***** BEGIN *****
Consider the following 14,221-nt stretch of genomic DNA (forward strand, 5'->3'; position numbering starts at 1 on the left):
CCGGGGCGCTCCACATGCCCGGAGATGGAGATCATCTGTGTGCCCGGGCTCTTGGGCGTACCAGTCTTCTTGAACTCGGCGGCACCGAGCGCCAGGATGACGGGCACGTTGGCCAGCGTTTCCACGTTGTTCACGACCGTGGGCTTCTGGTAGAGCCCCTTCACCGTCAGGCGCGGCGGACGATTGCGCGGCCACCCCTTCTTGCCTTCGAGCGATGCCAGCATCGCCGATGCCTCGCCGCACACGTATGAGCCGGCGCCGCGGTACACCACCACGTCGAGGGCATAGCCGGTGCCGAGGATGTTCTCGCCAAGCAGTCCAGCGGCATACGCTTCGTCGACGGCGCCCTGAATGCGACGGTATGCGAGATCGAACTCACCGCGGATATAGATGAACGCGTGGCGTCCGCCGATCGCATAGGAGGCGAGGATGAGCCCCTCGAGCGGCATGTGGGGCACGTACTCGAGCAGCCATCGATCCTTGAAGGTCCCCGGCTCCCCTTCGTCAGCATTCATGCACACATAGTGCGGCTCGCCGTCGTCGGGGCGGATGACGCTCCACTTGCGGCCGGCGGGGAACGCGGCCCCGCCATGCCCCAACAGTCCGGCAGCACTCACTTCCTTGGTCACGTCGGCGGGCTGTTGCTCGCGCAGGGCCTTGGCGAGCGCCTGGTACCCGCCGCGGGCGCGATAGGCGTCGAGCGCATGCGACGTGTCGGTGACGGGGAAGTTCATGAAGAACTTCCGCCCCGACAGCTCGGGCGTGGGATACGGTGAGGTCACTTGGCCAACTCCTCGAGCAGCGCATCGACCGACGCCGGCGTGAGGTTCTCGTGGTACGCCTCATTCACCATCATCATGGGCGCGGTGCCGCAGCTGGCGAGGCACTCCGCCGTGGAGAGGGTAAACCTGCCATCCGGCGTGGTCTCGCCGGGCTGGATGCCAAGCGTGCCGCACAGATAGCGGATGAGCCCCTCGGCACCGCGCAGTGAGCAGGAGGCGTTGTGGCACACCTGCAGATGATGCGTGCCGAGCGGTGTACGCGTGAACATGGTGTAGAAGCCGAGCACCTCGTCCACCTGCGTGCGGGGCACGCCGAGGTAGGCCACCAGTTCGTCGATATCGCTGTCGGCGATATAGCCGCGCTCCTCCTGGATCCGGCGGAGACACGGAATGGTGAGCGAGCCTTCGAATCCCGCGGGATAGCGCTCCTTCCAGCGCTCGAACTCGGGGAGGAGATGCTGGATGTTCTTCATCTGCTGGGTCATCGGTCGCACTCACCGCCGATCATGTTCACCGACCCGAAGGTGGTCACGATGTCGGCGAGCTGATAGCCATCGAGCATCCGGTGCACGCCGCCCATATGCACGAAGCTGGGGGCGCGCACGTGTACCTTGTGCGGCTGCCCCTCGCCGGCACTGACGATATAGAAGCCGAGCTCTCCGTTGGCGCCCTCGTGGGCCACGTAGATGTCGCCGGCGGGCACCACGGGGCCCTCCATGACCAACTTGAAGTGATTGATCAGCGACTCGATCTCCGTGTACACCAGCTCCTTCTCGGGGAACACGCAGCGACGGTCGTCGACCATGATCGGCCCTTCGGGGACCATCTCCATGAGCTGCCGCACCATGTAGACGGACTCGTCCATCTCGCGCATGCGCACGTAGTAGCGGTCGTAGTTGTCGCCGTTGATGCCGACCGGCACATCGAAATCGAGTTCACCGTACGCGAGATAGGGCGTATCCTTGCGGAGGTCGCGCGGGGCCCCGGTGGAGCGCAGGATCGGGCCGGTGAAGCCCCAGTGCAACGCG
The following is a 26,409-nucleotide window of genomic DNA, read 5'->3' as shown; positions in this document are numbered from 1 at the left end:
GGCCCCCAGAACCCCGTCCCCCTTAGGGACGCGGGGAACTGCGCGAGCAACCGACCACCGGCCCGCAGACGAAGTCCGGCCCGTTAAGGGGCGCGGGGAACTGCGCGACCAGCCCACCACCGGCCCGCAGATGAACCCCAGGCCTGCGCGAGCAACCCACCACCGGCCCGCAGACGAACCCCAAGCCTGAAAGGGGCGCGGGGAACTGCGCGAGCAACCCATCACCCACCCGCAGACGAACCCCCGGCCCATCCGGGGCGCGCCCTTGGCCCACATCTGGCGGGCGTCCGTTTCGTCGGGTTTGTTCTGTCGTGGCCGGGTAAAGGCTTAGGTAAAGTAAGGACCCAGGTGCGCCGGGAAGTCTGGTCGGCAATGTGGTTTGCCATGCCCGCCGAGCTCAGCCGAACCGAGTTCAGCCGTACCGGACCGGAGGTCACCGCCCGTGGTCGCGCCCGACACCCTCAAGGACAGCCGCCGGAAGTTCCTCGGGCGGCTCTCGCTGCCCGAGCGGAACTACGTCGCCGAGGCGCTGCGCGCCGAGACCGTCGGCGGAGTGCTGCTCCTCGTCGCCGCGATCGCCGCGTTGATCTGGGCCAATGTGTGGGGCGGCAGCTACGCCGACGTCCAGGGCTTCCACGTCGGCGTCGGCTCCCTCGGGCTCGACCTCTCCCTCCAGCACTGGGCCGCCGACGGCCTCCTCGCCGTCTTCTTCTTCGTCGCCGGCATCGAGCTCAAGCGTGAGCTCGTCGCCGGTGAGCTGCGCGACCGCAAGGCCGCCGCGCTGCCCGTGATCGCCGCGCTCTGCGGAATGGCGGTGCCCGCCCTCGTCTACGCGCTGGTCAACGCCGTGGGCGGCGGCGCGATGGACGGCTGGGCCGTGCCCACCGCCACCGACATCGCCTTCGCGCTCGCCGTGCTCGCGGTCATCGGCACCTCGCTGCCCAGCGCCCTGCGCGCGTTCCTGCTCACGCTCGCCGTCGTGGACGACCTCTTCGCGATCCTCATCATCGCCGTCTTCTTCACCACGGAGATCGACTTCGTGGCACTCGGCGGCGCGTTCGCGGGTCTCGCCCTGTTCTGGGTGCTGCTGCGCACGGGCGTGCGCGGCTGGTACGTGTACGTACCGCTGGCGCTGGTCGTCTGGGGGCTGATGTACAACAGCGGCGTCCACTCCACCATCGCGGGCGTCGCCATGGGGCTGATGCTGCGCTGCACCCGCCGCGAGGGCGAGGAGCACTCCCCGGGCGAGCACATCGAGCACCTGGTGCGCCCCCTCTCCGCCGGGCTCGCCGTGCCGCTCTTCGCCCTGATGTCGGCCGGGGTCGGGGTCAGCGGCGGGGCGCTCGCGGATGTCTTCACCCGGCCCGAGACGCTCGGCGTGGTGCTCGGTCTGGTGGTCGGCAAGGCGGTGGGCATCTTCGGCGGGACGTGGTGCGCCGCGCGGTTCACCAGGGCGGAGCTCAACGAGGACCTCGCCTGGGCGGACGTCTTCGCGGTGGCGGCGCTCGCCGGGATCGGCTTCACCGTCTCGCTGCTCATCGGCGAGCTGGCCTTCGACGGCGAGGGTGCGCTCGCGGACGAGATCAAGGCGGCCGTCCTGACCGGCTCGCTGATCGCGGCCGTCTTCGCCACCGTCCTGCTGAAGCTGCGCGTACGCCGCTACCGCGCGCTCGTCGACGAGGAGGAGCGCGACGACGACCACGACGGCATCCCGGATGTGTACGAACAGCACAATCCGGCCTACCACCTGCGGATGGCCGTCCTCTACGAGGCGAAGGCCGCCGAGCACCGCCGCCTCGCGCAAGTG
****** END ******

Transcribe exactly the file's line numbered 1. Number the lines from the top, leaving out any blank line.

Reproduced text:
Consider the following 14,221-nt stretch of genomic DNA (forward strand, 5'->3'; position numbering starts at 1 on the left):